Use of a decision aid to help caregivers discuss terminal disease status with a family member with cancer: a randomized controlled trial.
J Clin Oncol. 2011 Dec 20;29(36):4811-9
Authors: Yun YH, Lee MK, Park S, Lee JL, Park J, Choi YS, Lim YK, Kim SY, Jeong HS, Kang JH, Oh HS, Park JC, Kim SY, Song HS, Ro J, Lee KS, Heo DS, Hong YS
PURPOSE: We tested whether a decision aid explaining how to discuss the approach of death with a family member with cancer would help family caregivers decide to discuss a terminal prognosis.
PATIENTS AND METHODS: We randomly assigned caregivers of terminally ill patients with cancer to a group that received a video and a companion workbook that showed either how they can discuss the prognosis with their patient (experimental arm) or how cancer pain can be controlled (control arm). At baseline and 1 month, we evaluated the decision to discuss terminal prognosis as the primary outcome. At 0, 1, 3, and 6 months, we assessed the caregivers' decisional conflict and satisfaction as secondary outcomes using a Decision Conflict Scale (DCS).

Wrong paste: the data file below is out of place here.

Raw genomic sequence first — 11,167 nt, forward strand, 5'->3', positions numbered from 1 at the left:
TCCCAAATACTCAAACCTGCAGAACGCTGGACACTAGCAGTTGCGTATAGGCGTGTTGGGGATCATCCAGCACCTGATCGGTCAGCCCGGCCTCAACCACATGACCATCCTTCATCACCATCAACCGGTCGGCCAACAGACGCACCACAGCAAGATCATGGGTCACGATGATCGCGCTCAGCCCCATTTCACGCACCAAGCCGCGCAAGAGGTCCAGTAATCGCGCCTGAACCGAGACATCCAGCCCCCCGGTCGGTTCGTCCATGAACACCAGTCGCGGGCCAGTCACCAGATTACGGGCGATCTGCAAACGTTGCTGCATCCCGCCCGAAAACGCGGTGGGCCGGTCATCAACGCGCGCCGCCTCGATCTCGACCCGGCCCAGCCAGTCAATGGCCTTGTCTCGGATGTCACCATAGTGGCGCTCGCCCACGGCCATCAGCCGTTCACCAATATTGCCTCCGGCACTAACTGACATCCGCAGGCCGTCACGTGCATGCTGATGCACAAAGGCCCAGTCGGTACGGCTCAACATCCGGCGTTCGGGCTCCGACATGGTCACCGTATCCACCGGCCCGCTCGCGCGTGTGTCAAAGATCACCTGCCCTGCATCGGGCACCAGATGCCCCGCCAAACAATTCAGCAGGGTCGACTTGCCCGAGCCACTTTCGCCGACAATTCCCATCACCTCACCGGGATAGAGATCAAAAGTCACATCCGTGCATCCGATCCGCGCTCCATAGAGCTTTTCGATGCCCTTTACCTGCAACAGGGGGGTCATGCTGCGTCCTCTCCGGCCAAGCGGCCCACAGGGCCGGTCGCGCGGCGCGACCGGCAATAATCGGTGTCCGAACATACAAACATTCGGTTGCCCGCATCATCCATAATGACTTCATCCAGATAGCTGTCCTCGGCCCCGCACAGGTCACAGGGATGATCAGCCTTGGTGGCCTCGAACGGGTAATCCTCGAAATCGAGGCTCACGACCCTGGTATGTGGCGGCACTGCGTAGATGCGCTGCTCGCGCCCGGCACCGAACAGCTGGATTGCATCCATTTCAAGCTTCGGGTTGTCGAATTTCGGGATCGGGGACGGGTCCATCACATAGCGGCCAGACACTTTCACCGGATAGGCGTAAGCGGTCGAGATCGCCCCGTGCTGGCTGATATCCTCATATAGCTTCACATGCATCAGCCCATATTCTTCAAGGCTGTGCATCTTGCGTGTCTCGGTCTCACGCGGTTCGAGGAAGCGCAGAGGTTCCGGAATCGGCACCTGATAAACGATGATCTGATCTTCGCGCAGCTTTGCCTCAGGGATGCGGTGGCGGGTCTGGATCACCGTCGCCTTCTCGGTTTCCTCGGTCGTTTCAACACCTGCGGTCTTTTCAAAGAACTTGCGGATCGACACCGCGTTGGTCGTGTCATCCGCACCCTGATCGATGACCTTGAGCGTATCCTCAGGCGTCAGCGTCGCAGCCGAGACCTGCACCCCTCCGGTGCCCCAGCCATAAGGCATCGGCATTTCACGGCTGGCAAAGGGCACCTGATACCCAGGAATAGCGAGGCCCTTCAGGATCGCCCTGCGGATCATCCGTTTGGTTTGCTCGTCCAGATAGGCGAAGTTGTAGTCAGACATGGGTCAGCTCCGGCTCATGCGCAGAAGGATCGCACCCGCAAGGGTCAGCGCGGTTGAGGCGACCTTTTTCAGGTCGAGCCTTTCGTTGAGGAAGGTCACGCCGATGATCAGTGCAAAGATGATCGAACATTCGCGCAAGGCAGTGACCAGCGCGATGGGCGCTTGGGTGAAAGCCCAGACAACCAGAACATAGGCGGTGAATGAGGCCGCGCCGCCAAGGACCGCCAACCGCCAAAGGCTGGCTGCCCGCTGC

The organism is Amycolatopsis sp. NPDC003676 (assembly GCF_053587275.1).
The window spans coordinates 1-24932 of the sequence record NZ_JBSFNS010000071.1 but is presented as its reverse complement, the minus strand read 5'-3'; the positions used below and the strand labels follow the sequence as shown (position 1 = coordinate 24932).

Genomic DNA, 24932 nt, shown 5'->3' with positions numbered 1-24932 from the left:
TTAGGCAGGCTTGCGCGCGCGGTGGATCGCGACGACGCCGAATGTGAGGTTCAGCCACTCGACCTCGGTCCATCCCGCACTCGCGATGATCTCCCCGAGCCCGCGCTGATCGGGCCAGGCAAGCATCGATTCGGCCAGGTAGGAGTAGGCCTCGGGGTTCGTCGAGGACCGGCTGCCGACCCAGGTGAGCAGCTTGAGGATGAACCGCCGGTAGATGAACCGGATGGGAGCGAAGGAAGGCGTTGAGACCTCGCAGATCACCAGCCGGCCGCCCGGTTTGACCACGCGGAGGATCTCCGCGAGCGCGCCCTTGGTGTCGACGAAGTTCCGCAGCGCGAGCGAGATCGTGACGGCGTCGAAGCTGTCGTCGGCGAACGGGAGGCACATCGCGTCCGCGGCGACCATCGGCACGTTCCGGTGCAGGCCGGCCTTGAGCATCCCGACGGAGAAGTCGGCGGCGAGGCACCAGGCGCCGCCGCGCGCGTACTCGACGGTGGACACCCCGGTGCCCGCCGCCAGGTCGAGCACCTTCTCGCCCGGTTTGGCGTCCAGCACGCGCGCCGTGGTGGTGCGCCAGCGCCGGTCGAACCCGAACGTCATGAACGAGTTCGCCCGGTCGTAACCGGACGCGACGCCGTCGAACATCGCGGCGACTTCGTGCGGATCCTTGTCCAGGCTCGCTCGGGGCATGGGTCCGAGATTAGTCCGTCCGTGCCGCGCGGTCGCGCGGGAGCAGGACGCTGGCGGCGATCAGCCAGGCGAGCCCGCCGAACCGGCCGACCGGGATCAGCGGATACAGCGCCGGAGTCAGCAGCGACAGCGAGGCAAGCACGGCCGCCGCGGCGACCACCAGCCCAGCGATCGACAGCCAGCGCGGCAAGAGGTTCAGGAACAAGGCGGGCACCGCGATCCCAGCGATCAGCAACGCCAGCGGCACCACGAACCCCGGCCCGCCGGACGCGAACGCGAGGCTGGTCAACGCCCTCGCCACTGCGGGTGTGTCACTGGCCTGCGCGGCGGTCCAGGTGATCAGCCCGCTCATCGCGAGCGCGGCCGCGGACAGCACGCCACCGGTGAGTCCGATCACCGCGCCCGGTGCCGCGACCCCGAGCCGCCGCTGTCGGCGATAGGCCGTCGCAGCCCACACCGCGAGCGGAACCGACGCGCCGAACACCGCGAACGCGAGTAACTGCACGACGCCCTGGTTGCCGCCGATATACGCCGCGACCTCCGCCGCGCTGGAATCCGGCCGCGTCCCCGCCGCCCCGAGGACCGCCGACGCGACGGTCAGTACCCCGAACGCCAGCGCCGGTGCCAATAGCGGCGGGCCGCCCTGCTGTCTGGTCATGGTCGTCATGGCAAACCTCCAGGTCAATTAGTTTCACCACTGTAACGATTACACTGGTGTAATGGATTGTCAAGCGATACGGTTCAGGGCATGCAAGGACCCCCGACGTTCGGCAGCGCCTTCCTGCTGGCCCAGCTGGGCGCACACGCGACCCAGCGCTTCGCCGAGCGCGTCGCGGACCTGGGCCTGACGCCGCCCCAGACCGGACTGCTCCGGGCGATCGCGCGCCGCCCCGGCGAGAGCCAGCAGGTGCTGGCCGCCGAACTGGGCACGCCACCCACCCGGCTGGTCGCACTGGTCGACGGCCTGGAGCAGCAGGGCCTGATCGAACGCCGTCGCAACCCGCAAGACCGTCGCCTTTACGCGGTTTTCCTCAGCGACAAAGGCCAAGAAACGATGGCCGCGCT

RESULTS: We found no difference in changes in the decision to discuss terminal prognosis between the two groups. Conflict (P = .003), uncertainty (P = .019), and value clarity (P = .007) subscale scores and total DCS score (P = .008) improved from baseline to 1 month significantly more in the experimental arm than in the control arm. Over 6 months, the significant between-group differences continued for the conflict (P = .031), uncertainty (P = .014), and value clarity (P = .039) subscale scores and total DCS score (P = .040).
CONCLUSION: Decision aids can help caregivers, with the aid of trained professionals, to communicate with patients about their terminal illness.
PMID: 22105823 [PubMed - indexed for MEDLINE]